So my mother set the oven to self-clean not realizing my Lodge cast iron pan was in there....All the seasoning has been stripped off, the pan is now GREY, not black, and has a fair amount of rust on it. How do I remove the rust? Is it worth arduous reseasoning, or should I just be patient and wait for an affordable vintage piece on ebay?

Yerba mate drinkers- question!

So I have a newish mate gourd, I "cured" it as recommended by filling it up with mate and pouring boiling water in and letting it stand for a few hours. Been using it for a couple weeks - notice a few black mold spots. The other day, after use, let it dry (with paper towel inside to absorb moisture), and there are black spots all over! Some mate website said this is normal and not harmful, but man that freaks me out.

Is that actually normal? What can I do about this?

Crispy Pajeon - HOW??

Pajeon is one of my favorite quick things to cook when I don't have a lot of time or ingredients in the house. No matter what I do, I can't get it crispy like the Korean restaurants I go to. It doesn't matter the ratio of flour to water, AP flour to rice flour, whether there's an egg or not, whether i mix the scallions in the batter or put them in the pan first....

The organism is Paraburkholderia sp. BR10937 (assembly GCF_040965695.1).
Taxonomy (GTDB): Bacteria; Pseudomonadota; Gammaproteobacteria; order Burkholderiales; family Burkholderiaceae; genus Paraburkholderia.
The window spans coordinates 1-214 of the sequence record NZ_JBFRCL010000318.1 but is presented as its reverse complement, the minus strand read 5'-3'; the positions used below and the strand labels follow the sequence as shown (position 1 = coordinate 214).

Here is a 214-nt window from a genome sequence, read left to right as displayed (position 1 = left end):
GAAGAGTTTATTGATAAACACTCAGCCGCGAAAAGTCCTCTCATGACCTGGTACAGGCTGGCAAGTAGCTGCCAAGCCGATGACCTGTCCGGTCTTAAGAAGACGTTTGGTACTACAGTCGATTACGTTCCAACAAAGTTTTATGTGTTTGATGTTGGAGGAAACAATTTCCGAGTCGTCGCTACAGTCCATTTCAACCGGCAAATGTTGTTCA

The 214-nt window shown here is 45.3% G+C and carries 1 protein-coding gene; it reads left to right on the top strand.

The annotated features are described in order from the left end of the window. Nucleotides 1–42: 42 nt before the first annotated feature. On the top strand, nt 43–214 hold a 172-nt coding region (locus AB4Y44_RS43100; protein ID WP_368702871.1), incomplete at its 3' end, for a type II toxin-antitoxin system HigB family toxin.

Do I just need to use a ton of oil and shallow fry it? I'm sort of making mine like Western pancakes, with enough oil to coat the pan but not much more.

What should I make tonight?

Here's what I have in my fridge/pantry

less than 100g ground pork
sichuan chile bean paste
1 leek
3/4 of a kabocha
napa cabbage
lebanese olives
salted black beans
dried shiitake
kouya tofu
a small amount of firm silken tofu
aged cheddar
chicken broth
dried facing heaven chiles
sichuan pepper
an array of indian/arabic spices